Additionally, the brand’s coffee bags are fully recyclable under code 5. More so, Owens continues to lobby the industry for more sustainable packaging options and has chosen to use plain coffee bags. 

“We’ve made the decision to label our pouches, rather than preprint bags,” Lorraine explains. “This ensures we can react quickly as and when new and more sustainable packaging products enter the market.”

Furthermore, since its inception, the business has reused and recycled waste products from the production process. 

For instance, it donates its hessian sacks to Dartmoor Zoo for animal enrichment, while the coffee grounds are used by organic gardeners for compost. 

Owens takes everything into consideration, and as the brand has grown, it has been able to make other decisions that align with its sustainable practices. 

This included having custom-built premises using several sustainable building principles and investing in a Loring S35 Kestrel Roaster. 

“Our roastery in Ivybridge, Devon, was built in 2018, and has been customised using the latest technologies,” Lorraine explains. “This ensures our business is as energy efficient and as low impact as possible.”

More so, it provides a much-improved working environment for staff and customers. The roastery boasts under-floor ambient heating supplied by an Air Source Heat Pump, as well as low-energy lighting.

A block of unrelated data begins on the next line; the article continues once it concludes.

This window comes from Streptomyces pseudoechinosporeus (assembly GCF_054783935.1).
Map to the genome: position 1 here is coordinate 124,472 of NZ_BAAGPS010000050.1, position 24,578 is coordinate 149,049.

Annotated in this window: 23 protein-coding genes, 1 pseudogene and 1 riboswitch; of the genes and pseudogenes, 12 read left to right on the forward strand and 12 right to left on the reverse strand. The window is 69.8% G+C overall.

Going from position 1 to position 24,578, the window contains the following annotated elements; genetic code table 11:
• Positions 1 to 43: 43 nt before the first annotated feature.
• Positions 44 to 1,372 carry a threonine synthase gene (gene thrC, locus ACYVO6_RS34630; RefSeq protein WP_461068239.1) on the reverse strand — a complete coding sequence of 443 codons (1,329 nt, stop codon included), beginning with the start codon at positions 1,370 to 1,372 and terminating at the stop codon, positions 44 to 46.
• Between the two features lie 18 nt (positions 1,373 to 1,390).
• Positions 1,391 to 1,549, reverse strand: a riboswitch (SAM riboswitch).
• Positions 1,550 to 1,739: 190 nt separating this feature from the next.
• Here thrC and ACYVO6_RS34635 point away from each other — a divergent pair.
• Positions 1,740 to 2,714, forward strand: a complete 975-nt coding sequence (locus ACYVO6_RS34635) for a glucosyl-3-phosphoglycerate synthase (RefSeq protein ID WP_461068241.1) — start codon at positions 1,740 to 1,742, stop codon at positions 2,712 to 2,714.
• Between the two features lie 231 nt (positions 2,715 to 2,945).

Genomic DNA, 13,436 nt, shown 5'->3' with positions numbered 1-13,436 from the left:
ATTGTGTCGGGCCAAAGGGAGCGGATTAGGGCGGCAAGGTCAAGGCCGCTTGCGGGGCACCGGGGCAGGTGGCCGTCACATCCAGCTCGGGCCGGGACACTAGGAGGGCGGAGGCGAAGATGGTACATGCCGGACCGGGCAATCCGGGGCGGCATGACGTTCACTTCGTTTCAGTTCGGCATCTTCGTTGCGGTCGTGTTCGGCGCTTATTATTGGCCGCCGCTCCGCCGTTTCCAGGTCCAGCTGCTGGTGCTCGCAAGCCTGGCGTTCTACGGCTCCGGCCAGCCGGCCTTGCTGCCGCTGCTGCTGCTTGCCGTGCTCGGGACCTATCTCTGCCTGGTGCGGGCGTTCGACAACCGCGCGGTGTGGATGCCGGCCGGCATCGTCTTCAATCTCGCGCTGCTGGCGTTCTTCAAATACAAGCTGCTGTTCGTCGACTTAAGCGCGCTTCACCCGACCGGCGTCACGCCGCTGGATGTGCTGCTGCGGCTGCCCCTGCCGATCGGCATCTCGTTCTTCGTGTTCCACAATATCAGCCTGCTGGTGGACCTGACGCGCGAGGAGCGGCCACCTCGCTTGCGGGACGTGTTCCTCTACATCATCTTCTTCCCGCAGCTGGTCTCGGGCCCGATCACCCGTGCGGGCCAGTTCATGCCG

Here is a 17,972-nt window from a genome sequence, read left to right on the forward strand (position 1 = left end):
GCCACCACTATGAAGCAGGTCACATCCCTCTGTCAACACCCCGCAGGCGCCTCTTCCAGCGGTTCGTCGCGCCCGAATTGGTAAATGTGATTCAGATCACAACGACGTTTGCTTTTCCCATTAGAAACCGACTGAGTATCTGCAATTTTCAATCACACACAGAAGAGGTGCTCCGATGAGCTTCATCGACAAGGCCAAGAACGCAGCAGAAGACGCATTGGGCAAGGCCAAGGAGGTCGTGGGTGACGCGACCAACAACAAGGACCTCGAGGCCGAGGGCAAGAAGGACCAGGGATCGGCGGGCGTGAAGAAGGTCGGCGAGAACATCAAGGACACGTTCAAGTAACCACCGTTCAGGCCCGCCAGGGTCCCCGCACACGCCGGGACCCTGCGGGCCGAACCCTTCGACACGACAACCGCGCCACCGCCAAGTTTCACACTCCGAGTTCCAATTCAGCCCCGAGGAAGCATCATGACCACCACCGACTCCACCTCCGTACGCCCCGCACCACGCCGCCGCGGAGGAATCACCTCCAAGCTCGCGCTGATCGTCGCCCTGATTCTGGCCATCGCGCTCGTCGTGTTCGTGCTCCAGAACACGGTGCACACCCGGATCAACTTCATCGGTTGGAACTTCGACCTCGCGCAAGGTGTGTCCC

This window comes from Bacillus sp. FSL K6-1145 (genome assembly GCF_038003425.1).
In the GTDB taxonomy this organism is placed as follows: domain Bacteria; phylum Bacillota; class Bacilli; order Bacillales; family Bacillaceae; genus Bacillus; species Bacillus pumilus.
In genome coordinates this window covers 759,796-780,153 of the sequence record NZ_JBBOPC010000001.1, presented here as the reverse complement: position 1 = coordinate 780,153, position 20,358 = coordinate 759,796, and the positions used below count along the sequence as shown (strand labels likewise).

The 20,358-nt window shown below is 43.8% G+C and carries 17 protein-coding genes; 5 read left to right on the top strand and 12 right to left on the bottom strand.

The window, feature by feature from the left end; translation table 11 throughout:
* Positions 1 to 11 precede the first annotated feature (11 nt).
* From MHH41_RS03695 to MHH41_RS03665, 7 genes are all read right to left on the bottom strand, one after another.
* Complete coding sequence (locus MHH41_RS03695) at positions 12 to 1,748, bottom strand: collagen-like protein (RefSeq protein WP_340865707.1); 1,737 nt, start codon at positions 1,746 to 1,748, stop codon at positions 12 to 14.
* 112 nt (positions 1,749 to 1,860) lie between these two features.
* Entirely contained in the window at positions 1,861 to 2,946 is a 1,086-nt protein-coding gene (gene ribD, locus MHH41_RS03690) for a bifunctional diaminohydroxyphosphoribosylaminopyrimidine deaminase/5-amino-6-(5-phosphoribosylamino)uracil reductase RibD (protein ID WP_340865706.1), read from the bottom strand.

Lorraine explains she spent a long time researching before settling on the Loring. “With 80% fuel-savings and reduction of greenhouse gasses in every roast, compared to conventional roasters, it has been a very worthwhile investment for us,” she says. 

An image of a coffee roaster in Owens Organic Coffee, roasting organic fairtrade coffee in their Devon based coffee roastery.

Paving the way for more women in coffee

Lorraine is a clear leader in the UK coffee industry, which has been historically recognised as a male-dominated industry. 

When she started in 2010, there were few coffee roasteries in the South West, let alone ones that were female-owned and operated

‘I have a solid scientific background, so roasting appealed to me,” Lorrain explains. “Still, we know women haven’t typically been encouraged to follow a path into sciences, so it doesn’t surprise me that we haven’t caught up yet.”

While Lorraine is yet to experience issues as a female in the industry, there have been incidents where she was taken less seriously than her male counterparts.

That said, Owens is a well-established business with a good, solid reputation for great coffee and sustainable principles. “The industry is generally very accepting of that, regardless of gender,” Lorraine says 

“As far as advice to other women in the industry goes, it is essential to focus on what you’re doing, your standards, and your market,” Lorraine adds. 

“Focus on making your mark and don’t worry about how your peers see you or what the industry ‘expects’. Our industry can make a massive difference in the world, and there is room for all of us. More collaboration and less competition are what it is all about.’

Lorraine has built an amazing enterprise that empowers everyone from crop to cup. As a brand, Owens Organic Coffee has an inspirational business model that strives to leave the world better than it was found. 

Did you enjoy this edition of our Roasterpreneur Series? Learn more about running a successful coffee roastery by reading our interview with Brewpoint Coffee

Or dive into articles that revolve around our coffee community, with exclusive interviews with roasters, importers, and coffee shop owners. 

Photo credits: Owen’s Organic Coffee